The moment's elite of the elite could dispense with reservations altogether to be seated in what was called, affectionately or disparagingly as the case may be, the "rare area" where tables were never reserved but granted at the discretion of "Charles," the manager. The rarest of rare enjoyed a perpetual slot in the celestial seating plan, royal titles and knighthoods dominating. For one among the rest who were only rare for various duration, one's zenith must inevitably peak; the climb, whether merited from a stubborn endurance or a miracle of mercurial precipitousness, ultimately must turn down and then one hears the near fatal words, disbelievingly at first--fragile vanity is a terrible thing--the sound of "down" from Charles: "Did you not call, Sir?" Tonight these words had just been directed at the now loud figure detected by Huxley's deadly monocle:

"Oh dear," Aldous whispered to Peter at their table in the rare area, "it's Wembley. I'm afraid he's not the brightest candle in the chandelier."

Indeed, Everett Wembley, despite his pedigree and money, despite his recent fame as the founder and leader of the British Freemen, would make a scene. Deplorable! And tres gauche, it simply wasn't done. Better men than Wembley accepted their fate with grace--either pure or feigned-- and had their aides make the necessary phone call. Wembley, Britain's Mussolini (another fool) had been, until recently, an appealing fascist, at least until Aldous aimed his surgeon's pen at him. (For Huxley, the fascists, seemingly buffoons on the surface, were symptomatic of much more dangerous emotions now circulating in Europe. In 1925, when Aldous lived in Florence, Italy, the Fascisti, guns in hand, searched his house with his wife Maria and five-year-old son Matthew enduring the nonsense as well. One does not find any humor in such a violation from clowns or otherwise.)


In his currently best selling novel, Point Counterpoint, Huxley barely troubled to hide Wembley under a different name, calling him Everard Webley. The novel's success had graduated Huxley from cult status to sensation.Aldous was in London briefly, having returned from where he was staying in Suresnes, France, to attend the premiere of This Way to Paradise, a play adapted from Point Counterpoint. No doubt, in Huxley's book, Wembley is vivisected in public. Others make the cut as well, particularly Huxley's good friend, D. H. Lawrence as Rampion, and Nancy Cunard as Lucy Tantamount, with her name not too subtly meaning that Lucy was tantamount to Cunard, she of the shipbuilding fortune, and a femme fatale who had once thrown Aldous over to be heaped upon a stack of other bodies trampled in her wake. She was aware of the reputation attributed to her, but declared herself a modern woman; broken hearts were not her responsibility. The wags of the gossip circuit called her Nancy Canard, the French word for hoax, or worse, Nancy Canaille, for scoundrel.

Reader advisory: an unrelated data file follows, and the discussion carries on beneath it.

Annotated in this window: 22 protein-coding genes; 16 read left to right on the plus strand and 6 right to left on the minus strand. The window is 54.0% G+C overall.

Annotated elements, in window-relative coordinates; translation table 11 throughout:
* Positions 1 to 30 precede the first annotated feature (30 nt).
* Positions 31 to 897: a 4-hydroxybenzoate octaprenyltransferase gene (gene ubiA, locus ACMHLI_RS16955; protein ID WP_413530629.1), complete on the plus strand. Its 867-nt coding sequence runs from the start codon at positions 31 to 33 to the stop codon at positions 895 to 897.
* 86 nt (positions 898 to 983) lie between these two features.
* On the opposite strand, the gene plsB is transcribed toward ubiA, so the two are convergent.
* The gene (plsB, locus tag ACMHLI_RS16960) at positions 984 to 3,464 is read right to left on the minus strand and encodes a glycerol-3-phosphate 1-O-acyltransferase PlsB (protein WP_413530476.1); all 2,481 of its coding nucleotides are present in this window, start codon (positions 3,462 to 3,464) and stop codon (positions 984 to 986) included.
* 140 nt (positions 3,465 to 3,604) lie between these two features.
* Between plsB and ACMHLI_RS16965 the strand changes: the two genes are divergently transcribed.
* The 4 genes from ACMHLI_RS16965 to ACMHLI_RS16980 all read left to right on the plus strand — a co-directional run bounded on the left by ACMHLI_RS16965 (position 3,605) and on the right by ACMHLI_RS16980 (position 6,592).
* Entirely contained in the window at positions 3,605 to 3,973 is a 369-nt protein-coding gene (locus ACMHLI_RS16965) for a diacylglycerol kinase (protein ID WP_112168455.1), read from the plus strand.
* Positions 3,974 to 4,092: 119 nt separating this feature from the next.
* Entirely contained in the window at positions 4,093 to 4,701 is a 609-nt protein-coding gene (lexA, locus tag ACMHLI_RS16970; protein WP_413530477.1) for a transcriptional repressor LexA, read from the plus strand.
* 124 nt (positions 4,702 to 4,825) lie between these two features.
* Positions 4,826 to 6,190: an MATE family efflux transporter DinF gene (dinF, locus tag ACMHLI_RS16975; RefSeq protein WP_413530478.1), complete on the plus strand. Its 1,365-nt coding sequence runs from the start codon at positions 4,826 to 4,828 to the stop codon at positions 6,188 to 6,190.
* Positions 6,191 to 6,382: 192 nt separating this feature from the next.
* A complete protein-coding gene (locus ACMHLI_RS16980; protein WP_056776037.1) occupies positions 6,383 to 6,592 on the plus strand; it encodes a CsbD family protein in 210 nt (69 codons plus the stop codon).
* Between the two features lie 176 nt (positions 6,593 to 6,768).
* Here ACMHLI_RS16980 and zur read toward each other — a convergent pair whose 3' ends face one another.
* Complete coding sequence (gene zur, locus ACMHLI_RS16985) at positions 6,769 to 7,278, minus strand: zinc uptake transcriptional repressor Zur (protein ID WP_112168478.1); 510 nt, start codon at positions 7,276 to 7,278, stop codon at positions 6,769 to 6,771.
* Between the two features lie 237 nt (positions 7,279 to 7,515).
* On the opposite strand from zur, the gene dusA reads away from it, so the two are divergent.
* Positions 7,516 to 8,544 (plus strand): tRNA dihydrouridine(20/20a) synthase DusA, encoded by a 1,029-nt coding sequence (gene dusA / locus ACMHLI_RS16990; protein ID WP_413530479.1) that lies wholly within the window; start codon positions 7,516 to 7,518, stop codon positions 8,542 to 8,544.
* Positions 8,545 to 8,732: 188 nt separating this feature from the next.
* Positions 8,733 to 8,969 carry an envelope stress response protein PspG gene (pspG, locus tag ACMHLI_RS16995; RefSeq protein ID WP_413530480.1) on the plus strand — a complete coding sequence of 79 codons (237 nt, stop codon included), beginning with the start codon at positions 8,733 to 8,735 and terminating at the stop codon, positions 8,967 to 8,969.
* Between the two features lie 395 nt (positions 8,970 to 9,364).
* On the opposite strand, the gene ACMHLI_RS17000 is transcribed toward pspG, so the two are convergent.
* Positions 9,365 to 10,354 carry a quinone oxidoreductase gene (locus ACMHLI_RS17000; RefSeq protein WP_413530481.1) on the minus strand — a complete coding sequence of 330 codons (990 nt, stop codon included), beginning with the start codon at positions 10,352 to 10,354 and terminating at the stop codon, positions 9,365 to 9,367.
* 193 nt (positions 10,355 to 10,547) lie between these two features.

In his novel, Aldous spared no one including himself. He is the novel's novelist, Philip Quarles, who, with his aloof detachment and otherworldly perambulation into esoteric abstraction, pushes his wife Elinor into the arms of--yes, of all people--Webley. (Maria Huxley, one can be assured, is not Elinor, although she wouldn't disagree that Aldous was sometimes Philip, but a tamed version under her pragmatic Belgian earth-mother spirit that matched in quiet fire her husband's ice cool brilliance.)"


Copyright © 2003 by David Garrett Izzo.


David Garrett Izzo

Photo by Carol A. Corrody.


David Garrett Izzo is a writer of fiction and drama as well a scholar of modern British and American literature with numerous books and articles of literary criticism, literary philosophy, literary biography, and literary history. He is an expert in the years between the world wars. Izzo is at Temple University in Philadelphia.

Other Works

The American World of Stephen Benet
Aldous Huxley and W. H. Auden On Language

Christopher Isherwood: His Era, His Gang, and the Legacy of the Truly Strong Man

The Writings of Richard Stern: The Education of an Intellectual Everyman

W. H. Auden Encyclopedia
Christopher Isherwood Encyclopedia
W. H. Auden: A Legacy (editor)
Advocates and Activists Between the Wars (editor)
Thornton Wilder: New Essays (editor)
Stephen Vincent Bent (editor)


Publisher : Gival Press
DGI website : David Garrett Izzo